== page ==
The next step is getting the polystyrene foam board to start making the landscape. I can imagine that taking some time…

Base board built and installed

Bank holiday weekends are the traditional time for DIY.  So, not wanting to disappoint tradition, I set out on Saturday to my local DIY store to buy lots of wood.  And nails.  And tools.  And then put them all together to make a base board for my model railway.

I had fairly carefully planned out my layout already, so I knew exactly how big I would need the base board to be.  I also knew that the total surface area of the board would be bigger than I’d fit in my car, so I deliberately bought it in two sheets of chipboard rather than one.  My plan also included a supporting structure underneath to provide rigidity and a little more height, and I bought some wood for that too.  So on a hot Saturday afternoon, I constructed my base board.

Sunday afternoon saw me back out in the garden, this time attaching legs.  For anyone else wanting to do likewise, Ikea sells table legs individually at £2.50 each.  And, at the Bristol Ikea at least, they have an area in their car park where they put all their ‘waste’ wood – from items that have been broken or damaged – which they’ll let you take away for free.  I picked up a few pieces, and I’ve used that to make the corner pieces that the legs screw onto.

So after a lot of hard work, including teaching myself how to use a circular saw (thankfully no accidents!), I now have a model railway base board installed in my garage, ready and waiting for the next step in the process.  The garage looks tidier now than it’s ever done.  I’ve got some more track pieces in the post too, to fill in the remaining gaps, and then I can start thinking about wiring!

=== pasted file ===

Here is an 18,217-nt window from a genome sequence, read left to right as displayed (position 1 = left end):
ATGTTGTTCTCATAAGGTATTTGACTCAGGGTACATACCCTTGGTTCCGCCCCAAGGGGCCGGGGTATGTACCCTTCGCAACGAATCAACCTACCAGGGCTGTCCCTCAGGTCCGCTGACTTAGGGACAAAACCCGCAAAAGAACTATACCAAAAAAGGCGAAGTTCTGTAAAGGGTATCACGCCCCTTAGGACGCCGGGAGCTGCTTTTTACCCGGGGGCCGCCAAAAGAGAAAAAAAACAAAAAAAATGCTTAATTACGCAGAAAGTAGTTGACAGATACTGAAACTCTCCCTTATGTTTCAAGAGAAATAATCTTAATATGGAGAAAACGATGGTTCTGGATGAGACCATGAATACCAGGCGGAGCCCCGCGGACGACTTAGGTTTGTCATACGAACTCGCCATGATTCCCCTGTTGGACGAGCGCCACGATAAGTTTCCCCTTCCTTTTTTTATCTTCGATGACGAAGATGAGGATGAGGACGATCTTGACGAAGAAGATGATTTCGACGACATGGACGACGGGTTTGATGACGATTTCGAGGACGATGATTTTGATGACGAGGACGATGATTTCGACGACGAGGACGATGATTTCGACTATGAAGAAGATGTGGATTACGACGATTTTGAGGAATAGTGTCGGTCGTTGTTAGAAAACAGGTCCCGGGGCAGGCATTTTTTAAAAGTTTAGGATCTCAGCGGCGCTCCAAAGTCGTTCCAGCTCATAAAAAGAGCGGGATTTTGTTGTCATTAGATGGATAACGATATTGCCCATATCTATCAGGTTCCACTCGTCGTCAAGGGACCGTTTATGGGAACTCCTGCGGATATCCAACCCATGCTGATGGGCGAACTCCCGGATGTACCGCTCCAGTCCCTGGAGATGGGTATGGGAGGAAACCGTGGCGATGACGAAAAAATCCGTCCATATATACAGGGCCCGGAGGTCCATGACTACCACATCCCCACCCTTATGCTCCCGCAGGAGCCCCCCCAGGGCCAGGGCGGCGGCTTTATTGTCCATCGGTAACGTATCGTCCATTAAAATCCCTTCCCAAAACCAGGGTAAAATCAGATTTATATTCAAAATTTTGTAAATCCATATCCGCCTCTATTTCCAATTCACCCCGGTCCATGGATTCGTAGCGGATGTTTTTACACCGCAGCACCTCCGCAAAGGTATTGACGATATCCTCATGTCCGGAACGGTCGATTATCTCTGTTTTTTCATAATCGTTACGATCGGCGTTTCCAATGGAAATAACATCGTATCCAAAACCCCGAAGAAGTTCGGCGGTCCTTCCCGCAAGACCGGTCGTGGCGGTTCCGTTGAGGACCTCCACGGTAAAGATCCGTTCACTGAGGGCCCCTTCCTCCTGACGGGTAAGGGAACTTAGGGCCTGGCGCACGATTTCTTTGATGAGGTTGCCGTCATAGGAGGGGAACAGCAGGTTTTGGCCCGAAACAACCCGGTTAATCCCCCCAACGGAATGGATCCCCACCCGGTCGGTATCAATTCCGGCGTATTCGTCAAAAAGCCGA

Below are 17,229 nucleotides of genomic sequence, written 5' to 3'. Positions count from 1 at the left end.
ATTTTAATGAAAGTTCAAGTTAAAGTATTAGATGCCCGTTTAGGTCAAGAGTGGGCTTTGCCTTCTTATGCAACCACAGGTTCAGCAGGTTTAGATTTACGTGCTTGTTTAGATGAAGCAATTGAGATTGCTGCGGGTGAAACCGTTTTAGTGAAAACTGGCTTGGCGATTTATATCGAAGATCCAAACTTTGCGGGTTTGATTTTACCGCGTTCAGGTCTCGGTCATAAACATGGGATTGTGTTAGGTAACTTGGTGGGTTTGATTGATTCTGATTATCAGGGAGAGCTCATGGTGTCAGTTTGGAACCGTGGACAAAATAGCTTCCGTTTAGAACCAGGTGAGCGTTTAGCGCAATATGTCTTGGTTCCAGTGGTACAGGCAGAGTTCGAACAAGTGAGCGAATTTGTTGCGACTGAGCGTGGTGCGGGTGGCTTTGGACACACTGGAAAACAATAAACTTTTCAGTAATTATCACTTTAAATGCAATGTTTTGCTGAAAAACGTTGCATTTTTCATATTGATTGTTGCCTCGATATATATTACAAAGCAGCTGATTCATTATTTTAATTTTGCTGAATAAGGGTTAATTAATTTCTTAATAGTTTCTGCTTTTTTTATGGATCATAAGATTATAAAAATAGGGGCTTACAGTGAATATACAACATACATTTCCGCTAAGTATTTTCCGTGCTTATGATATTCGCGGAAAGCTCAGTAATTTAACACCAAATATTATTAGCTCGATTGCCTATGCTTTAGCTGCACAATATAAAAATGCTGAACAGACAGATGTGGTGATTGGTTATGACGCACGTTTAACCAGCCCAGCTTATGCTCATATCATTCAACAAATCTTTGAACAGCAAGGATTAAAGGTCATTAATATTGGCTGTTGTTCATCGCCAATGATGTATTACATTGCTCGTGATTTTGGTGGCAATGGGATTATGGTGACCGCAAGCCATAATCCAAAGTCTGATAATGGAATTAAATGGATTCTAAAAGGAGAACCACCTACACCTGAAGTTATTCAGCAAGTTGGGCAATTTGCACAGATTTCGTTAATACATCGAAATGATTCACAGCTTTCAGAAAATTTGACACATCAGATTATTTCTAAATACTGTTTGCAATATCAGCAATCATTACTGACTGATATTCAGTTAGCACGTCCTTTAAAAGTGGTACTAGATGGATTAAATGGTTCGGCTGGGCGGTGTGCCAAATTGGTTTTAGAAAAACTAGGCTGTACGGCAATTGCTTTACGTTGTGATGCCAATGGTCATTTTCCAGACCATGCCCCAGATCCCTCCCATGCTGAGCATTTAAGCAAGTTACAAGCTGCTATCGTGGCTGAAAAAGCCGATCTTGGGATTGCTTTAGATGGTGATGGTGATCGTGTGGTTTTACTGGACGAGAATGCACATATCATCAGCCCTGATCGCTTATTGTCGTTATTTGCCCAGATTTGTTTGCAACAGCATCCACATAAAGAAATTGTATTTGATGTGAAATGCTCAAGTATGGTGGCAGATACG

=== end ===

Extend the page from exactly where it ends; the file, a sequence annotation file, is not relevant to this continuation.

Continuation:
Track redesign

In my previous post I shared how I had found a layout plan that looked interesting, and I’ve been developing that idea further. I’ve got nearly all the track pieces already to achieve it (minus the points), and when I laid it out on the floor it turned out to be slightly smaller, which would make it easier to fit into the garage, which is another plus. So I’m now going full speed ahead with that idea.

I’m using AnyRail to play around with track plans, though you’ll notice I haven’t bothered tweaking the layout to fill those gaps at the bottom – there should be just about enough flex in the track to allow me to connect all that up. We’ll end up with two stations, a main station and a countryside halt in amongst the trees. I’m still planning on the back section being raised slightly to add variation, I’ll just need to be careful about the gradient to ensure that my trains can climb the hill. The branch line at the top of the layout will be a timber yard of some description, prepping logs fresh from the wood to be transported to a sawmill bottom right.

There are some isolated sections too, which took some careful figuring out. On the diagram above the isolated track connectors are shown as little triangles. The sidings at the bottom each have a small section of isolated track at the end, allowing me to store more than one engine on each siding by switching those sections off. The points will isolate the other sections, so I’ll be able to leave trains in either station while a freight train makes the journey from the woods to the sawmill. I haven’t quite figured out where the road is going yet, but I’ve put in a level crossing ready for it.

I’ve also been thinking about the construction of the base board. I mulled over the idea of using old wooden pallets as a substructure, seeing as they’re really strong and some businesses give them away for free. But in the end I decided against them, on the basis that they’re really heavy and probably overkill for my little railway. So I’m now erring towards a custom-built table, using six legs I’ve just bought from Ikea, a timber frame, a 12mm chipboard base, and sheets of extruded polystyrene foam on top of that. At least that’s the plan today.

In preparation for the build, I’ve done a load of clearing out and organising in the garage, which had been fairly haphazardly strewn with stuff on the basis that it didn’t matter. Well of course now it does, so order has had to be imposed. A few items went to the local recycling centre, others have been reorganised into tidier piles. A load of old cardboard boxes nearly went into the recycling too, until I had a brainwave and decided to weave them into the inside of the garage door to provide some insulation. It’s all cut to size and wedged in, not a strip of duct tape to be seen! That should make life in the garage a bit more bearable come winter.